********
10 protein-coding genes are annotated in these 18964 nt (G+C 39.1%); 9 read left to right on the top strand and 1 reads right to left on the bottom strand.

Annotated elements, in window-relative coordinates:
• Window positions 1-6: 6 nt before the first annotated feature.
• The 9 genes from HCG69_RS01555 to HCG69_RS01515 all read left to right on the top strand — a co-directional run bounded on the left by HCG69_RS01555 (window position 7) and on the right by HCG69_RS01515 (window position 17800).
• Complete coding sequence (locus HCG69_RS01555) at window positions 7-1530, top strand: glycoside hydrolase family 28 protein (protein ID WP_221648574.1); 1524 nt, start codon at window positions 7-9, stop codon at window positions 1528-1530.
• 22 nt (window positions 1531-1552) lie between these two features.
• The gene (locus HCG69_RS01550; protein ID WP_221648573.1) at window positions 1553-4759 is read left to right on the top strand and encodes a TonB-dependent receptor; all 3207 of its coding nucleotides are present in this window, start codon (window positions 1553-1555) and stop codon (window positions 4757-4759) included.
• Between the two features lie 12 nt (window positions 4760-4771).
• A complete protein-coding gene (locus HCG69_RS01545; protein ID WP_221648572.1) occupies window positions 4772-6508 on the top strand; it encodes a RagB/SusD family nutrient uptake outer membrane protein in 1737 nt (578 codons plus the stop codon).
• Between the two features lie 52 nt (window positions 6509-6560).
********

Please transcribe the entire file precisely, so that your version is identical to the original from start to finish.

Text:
10 protein-coding genes are annotated in these 18964 nt (G+C 39.1%); 9 read left to right on the top strand and 1 reads right to left on the bottom strand.

Annotated elements, in window-relative coordinates:
• Window positions 1-6: 6 nt before the first annotated feature.
• The 9 genes from HCG69_RS01555 to HCG69_RS01515 all read left to right on the top strand — a co-directional run bounded on the left by HCG69_RS01555 (window position 7) and on the right by HCG69_RS01515 (window position 17800).
• Complete coding sequence (locus HCG69_RS01555) at window positions 7-1530, top strand: glycoside hydrolase family 28 protein (protein ID WP_221648574.1); 1524 nt, start codon at window positions 7-9, stop codon at window positions 1528-1530.
• 22 nt (window positions 1531-1552) lie between these two features.
• The gene (locus HCG69_RS01550; protein ID WP_221648573.1) at window positions 1553-4759 is read left to right on the top strand and encodes a TonB-dependent receptor; all 3207 of its coding nucleotides are present in this window, start codon (window positions 1553-1555) and stop codon (window positions 4757-4759) included.
• Between the two features lie 12 nt (window positions 4760-4771).
• A complete protein-coding gene (locus HCG69_RS01545; protein ID WP_221648572.1) occupies window positions 4772-6508 on the top strand; it encodes a RagB/SusD family nutrient uptake outer membrane protein in 1737 nt (578 codons plus the stop codon).
• Between the two features lie 52 nt (window positions 6509-6560).